Understanding what makes a loud noise harmful is the first step in preventing damage to your baby’s hearing. Sound is measured in decibels, and decibel levels vary in the potential damage they can cause to a baby’s ears, because the risk of damage depends on the duration and intensity of the sound. This means that prolonged exposure to moderate-to-loud noise can be as damaging as a sudden, short burst of extremely loud noise.
Understanding Noise and Decibels
According to the American Speech-Language-Hearing Association, noise is painful at between 120 and 150 decibels. For example, the amount of noise emitted by fireworks at 3 feet is 150 decibels, while a firearm emits 140 decibels. Noise is still loud enough to be damaging at between 90 and 110 decibels, though. A passing motorcycle emits 90 decibels of sound, while a chain saw emits 110. Your hair dryer or blender are still very loud to your baby’s ears, emitting 80 to 90 decibels of noise, while your vacuum produces 70 decibels.
Safe Noise Levels
Safe decibel levels for babies can vary according to the duration and intensity of the exposure. The amount of energy in a sound doubles if it gets louder by 3 decibels. A general rule you can follow is that if a noise makes it difficult to hear conversation at a normal volume, then it could damage your child's hearing. To understand how loud this is, keep in mind that a normal conversation is about 60 decibels. If you have to raise your voice to be heard, or the sound is loud enough to make hearing difficult for you, then it is likely too loud for your baby.
According to The Women’s and Children’s Health Network, babies are particularly vulnerable to hearing damage due to their thinner skulls. To understand how loud some toys are and how likely long-term exposure to these toys is to damage your baby’s hearing, it helps to compare their noise level to other types of noise. For example, some toy cap guns can reach 110 to 135 decibels, a level of noise similar to a rock concert. A whistle emits 106 decibels, while a drum makes about 103 decibels of noise and a rattle gives off 102 decibels, which is more noise than a police car siren at 96 decibels.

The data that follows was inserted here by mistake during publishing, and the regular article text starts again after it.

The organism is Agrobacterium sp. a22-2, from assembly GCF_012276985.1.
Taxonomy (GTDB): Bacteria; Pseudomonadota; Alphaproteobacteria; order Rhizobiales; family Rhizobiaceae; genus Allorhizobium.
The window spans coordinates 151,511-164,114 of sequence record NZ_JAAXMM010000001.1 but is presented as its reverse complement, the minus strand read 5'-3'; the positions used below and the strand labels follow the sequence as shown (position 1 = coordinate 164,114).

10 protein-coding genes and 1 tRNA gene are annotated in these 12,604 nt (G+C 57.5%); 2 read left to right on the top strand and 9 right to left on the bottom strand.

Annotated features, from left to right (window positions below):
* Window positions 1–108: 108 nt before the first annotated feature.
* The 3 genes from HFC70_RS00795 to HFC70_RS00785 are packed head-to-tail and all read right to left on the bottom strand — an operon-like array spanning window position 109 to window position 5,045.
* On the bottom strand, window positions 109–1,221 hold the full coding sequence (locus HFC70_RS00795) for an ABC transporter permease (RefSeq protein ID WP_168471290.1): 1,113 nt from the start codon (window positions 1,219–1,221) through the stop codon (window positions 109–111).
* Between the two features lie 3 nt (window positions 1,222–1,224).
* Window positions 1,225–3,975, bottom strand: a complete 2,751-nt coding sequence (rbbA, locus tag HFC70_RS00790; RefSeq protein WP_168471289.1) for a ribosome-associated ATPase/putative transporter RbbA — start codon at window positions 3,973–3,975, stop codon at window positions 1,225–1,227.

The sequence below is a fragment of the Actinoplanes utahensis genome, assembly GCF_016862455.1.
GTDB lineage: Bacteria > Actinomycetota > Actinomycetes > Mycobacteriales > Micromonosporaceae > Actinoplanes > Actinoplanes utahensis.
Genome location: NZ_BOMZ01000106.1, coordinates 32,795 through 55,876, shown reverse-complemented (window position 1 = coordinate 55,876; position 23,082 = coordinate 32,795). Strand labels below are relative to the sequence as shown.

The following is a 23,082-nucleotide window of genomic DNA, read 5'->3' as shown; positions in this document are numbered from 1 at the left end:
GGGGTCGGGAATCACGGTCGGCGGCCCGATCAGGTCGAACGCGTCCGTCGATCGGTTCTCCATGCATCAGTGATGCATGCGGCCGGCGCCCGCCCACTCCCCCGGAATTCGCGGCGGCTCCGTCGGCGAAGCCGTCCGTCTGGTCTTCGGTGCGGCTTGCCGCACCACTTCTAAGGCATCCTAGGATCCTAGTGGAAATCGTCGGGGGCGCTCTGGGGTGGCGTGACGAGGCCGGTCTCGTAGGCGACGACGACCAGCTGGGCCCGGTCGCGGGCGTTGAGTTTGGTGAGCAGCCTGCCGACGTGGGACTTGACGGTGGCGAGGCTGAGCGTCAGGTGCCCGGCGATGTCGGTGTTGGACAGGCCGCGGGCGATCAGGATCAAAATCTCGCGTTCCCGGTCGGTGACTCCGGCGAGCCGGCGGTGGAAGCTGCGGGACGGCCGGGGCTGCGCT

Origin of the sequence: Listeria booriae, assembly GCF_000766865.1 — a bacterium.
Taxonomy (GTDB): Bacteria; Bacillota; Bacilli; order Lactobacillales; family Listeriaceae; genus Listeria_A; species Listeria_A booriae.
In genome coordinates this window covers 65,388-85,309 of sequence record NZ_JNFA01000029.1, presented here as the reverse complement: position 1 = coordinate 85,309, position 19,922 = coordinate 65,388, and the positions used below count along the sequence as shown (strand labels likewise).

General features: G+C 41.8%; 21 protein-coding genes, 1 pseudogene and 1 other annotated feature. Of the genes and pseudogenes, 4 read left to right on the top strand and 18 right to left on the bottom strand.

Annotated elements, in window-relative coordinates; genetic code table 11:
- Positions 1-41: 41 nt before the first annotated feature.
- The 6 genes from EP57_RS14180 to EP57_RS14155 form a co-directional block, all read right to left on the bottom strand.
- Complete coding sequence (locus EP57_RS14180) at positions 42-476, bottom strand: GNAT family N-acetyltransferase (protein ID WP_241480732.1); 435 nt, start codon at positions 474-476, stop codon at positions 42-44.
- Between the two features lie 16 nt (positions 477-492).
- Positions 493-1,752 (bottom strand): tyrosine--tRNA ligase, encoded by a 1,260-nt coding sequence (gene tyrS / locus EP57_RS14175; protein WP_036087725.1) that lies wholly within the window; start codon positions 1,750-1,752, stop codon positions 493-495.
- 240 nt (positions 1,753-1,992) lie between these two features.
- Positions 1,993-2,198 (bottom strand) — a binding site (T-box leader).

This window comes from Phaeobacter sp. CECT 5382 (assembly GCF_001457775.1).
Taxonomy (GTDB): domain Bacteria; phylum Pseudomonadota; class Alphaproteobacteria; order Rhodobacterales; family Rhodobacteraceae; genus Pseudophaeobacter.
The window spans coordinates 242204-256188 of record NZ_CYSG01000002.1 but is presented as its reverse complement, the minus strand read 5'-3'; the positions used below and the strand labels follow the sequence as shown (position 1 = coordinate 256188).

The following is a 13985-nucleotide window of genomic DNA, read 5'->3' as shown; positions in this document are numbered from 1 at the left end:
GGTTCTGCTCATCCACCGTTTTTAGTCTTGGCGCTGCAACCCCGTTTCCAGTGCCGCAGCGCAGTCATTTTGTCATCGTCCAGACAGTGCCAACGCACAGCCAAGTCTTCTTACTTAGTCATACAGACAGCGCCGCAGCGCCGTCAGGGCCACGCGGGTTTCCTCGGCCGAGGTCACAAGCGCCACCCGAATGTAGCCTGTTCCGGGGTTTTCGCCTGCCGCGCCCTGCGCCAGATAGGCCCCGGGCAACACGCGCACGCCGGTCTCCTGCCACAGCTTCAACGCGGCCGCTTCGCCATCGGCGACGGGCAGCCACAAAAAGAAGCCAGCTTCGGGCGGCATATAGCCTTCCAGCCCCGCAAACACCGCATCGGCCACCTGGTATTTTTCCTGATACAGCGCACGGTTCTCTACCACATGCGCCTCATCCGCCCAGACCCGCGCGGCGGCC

Preventing Hearing Damage
Your baby’s toys can be extremely loud, even if they’re intended for infants. Babies often bring toys close to their face and ears instinctively, because this is part of the learning process. However, this can increase the risk of damage to their ears if the toy is designed to be held further away. The volume and intensity of the sound decreases as the toy is held further away, and it increases and becomes more intense when your baby brings it closer, making it louder than what is considered safe. To preserve your baby’s hearing, avoid exposing him to toys that have sirens or that make popping sounds, and avoid toys that speak or play music but do not have a way for you to adjust their volume. Listen to toys before you purchase them, and if you’re heading to locations where loud noise is likely, such as a fireworks display or a concert, place noise-canceling headphones on your baby’s ears to protect them.